Located in East Mayo, Kilmovee takes its name from the Irish 'Cill Moibhi' - meaning St Moibhi's Church. St Moibhi was known as 'Moibhi the Teacher' and is believed to have died in 545 AD. The Parish of Kilmovee is part of the Diocese of Achonry, and has four church areas; Kilmovee, Kilkelly, Urlaur and Glann.
Situated on the R325, midway between Kilkelly and Ballaghaderreen, there are approx 300 families living in the hinterland of Kilmovee. It is conveniently located to Ireland West Airport Knock (15 mins), and Knock Shrine (20 mins).
Kilmovee has a rich tradition of community and is a friendly and caring society. In the mid-nineties a Community Housing complex was established for the elderly of the parish, adjacent to the church, post office and shops in the village. Kilmovee Community Centre was built at that time too and is central to the life of the parish, providing a variety of facilities and services to the community as well as being a venue for many clubs and groups in the area.
The annual Seosamh MacGabhann Summer School takes place in the Community Centre in July, with classes and tuition provided in traditional Irish music, sean nós dancing, conversational Irish and traditional singing in Irish and English. Some of the best tutors in the country give classes in tin whistle, concertina, fiddle, flute, banjo, bodhrán and accordion.
The 'Cois Tine' (Irish: beside the fire) Heritage Centre is adjacent to the Community Centre in Kilmovee. A monthy 'heritage night' is held here, admission is free and there is a 'Céad Míle Fáilte' for locals and visitors alike. Experience a lively Irish music session with talented musicians, singers and dancers. Enjoy a cup of tea and sample some delicious home baking at the intermission, a raffle is held also.
Sport is a very important part of community life in the area and the local GAA club is Kilmovee Shamrocks, who have competed very successfully both at county and regional level. Kilmovee Shamrocks ladies' team have also had a high level of success with individual team members having won a number of All-Ireland titles with the Mayo senior and minor teams.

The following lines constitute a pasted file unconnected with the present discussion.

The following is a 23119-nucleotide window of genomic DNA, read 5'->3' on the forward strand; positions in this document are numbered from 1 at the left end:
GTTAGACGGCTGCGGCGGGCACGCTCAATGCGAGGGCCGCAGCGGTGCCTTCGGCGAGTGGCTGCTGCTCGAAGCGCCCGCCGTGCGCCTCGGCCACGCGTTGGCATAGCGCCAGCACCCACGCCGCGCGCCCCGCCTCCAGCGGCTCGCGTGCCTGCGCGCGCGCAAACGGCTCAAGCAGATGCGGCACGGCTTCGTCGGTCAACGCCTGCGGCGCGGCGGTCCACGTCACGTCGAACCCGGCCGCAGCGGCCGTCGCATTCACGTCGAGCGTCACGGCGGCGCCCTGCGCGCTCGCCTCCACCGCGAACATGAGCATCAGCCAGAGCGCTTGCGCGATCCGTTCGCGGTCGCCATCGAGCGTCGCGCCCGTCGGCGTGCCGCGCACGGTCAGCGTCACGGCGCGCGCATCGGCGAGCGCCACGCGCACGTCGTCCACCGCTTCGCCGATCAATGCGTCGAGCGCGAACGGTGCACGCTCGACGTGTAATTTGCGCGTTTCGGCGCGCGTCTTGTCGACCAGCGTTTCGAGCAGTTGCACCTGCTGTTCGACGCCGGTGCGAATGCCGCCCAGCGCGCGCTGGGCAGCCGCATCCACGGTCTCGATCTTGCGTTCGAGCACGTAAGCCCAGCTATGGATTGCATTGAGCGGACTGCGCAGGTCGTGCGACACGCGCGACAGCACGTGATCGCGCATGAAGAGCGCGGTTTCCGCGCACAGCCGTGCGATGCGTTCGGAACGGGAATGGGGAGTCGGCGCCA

Urlaur United FC (founded in 1975) are the local soccer team. They too have a number of enviable trophies to their credit, including Mayo League Championships, Connaught Club Championships and Area FAI Junior Cup wins. Kilmovee can boast of being one of the first, (if not the very first) rural indoor swimming pools in Ireland, built by voluntary labour in 1977. Other sports in the area include tennis, indoor basketball and badminton.
The leisure facilities include fishing - coarse and game fishing. Coarse fishing can arranged on Urlaur Lake for pike and perch, the Lung River provides the angler with pike, perch and brown trout. Game fishing is to be had on the river Moy; one of Ireland's best salmon rivers, sea trout can be caught here as well.
Kilmovee is rich in history and archaeology with many notable features in the immediate area. There are 7 'Caiseals' in Kilmovee, including the largest 'Caiseal' in Connaught, at the rear of the present day Kilmovee football pitch. 'Caiseal' (pronounced Cash'l) is Gaelic for 'circular stone fort', and emanates from early Celtic history. Visit the Kilcashel Landscape Project for further interesting archaeological information.
An Ogham Stone found in a wall in Kilmovee is mounted beside 'The Three Wells' - which are reputed to have sprung up when St Mobhi struck the ground with his staff when he had no water to baptise the local people.